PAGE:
So, I'll continue to volunteer when I have time and support my causes and try to be a decent person, but I'm not going to stake my life on it, not for the sake of the life I want for myself and the person want to be. I don't think I have it in me. It's hard to say and it sucks to admit because for a time, I wanted it so much. I wanted to be a part of it all and another part of the process and part of the team. As much as I miss the hotels and the travel and the people and the clusterfuck of activity, I don't miss myself. When I'm in it I'm so full of movement, and it feels SO good to be moving, but when it's over, I'm exhausted in every sense of the word. And used up to the point where I can't even get through a few chapters of a shitty novel.

I'm rationalizing. Yes, this I know. But I have to. I'm starting to get that itch. That climbing-up-the-walls feeling that it's time. That I need to be at work rightthisminute for the election. That I'm not doing enough. Fretting over all that I could be learning and doing RIGHT NOW.

Anyway, that's my tangent and rationalization on why I'm going to be more selfish or really just less involved with a process that doesn't even know I'm there.

At least that's the plan today.


Thursday, October 20, 2011

a toast for my sister.

As I've mentioned a few times now, my little sister is getting married in three short weeks.

Since somewhere in the book of sisterly duties it says that big sisters are maid of honor material, I am maid of honor material. And even if I'm not, I will simply have to do. There are times that I look back at my mother tying us together at 9 and 7 in a futile effort to force us to learn how to get along with one another and I have to laugh because somehow, we arrived here.

(Yes, she seriously tied us together with pieces of fabric. We weren't harmed. She untied us for bed, but left us together for meals. Our father traveled a lot for work. I think she was pretty ingenuitive.)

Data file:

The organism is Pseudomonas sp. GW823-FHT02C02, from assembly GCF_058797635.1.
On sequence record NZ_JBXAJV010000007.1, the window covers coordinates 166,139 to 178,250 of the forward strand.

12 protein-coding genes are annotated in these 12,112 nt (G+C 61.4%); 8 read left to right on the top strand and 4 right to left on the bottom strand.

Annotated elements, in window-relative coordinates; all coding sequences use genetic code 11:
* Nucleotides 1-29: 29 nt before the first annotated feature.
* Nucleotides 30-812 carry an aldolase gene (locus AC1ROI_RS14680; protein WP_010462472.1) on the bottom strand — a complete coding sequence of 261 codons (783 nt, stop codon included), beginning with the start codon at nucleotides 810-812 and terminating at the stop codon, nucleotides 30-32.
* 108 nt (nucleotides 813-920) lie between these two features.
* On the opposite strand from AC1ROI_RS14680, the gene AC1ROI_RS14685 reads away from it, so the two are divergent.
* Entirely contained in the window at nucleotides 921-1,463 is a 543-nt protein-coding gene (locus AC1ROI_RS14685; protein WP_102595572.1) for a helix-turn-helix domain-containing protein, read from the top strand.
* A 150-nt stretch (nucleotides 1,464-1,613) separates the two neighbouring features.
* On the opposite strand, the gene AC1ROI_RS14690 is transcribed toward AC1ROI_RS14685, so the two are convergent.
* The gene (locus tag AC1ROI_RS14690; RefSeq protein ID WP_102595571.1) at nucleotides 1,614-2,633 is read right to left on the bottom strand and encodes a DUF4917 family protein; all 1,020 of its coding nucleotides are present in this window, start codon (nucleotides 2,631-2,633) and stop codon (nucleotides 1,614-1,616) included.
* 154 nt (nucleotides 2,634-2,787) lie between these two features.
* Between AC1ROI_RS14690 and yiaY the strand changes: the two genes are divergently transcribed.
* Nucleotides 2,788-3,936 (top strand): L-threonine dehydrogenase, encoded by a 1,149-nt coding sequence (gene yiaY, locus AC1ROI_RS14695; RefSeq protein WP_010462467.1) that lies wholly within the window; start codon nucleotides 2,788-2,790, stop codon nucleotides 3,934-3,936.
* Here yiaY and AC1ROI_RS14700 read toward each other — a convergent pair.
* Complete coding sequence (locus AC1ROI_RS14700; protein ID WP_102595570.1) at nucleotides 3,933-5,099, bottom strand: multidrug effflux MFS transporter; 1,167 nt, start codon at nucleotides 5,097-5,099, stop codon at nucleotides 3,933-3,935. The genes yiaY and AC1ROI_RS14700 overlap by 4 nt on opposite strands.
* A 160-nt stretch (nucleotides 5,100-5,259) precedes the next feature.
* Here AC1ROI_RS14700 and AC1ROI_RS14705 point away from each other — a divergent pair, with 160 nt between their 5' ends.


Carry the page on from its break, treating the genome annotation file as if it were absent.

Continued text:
We have now arrived at the point where we don't have to be tied together with fabric to understand that even without the knots, we're held together by some strange force that comes from growing up side by side, enduring all the weird and terrible things that happen within a family everyday.  Upon inspection, the weird and terrible might not really be so weird and terrible, but you'd never dare compare it with anyone. We shared the weirdness. We are sisters. We'll always be tied together.

You should know that everything about my sister happens in a whirlwind. She's a tornado that tears through town and stirs things up. She'll level one house and barely leave the one next door a breeze. She'll rage in a fury and deceive you with her eye in the center, only to flare back up almost immediately with a vengeance. She is a force of her own, she needs no source and doesn't follow and pattern or a logic. She never lacks energy, creativity, or originality and has never sought approval or pats on the head from authority.

She is my only sister. She is all I have to go on as sisterly relationships go. In some ways we mirror each other and in as many more, you'd never believe we came from the same family. At times, our relationship has been volatile. I was a bossy and bitchy child, hell bent on having my own way despite the desires of anyone else. My sister has had bouts of self destruction and moments where I am to blame for any wrong that ever came looking for her. Yet with everything we've gone through and everything that has happened,  we find ways to love each other more and our relationship grows stronger every day- despite all of the things we'll never forgive each other for; there will probably always be those things between sisters.

We are sisters, we are at times each others worst enemies and at times each others only ally. I know no better way to describe the teetering balance in the relationship of female siblings. The bar swings heavy one way or another between the two poles, and you're still stuck with each other. Sometimes it's a happy accident and sometimes it's a sentence you'll never live long enough to serve.

She is my sister, and I love her.

But what will I say in my speech in three weeks?

It's too much to try to express it all in a few short moments, all my hope and congratulations, with guests barely listening as they peer longingly down their flutes, waiting to make contact with the bubbly nectar teasing their lips. I know my family, trust that they love their champagne.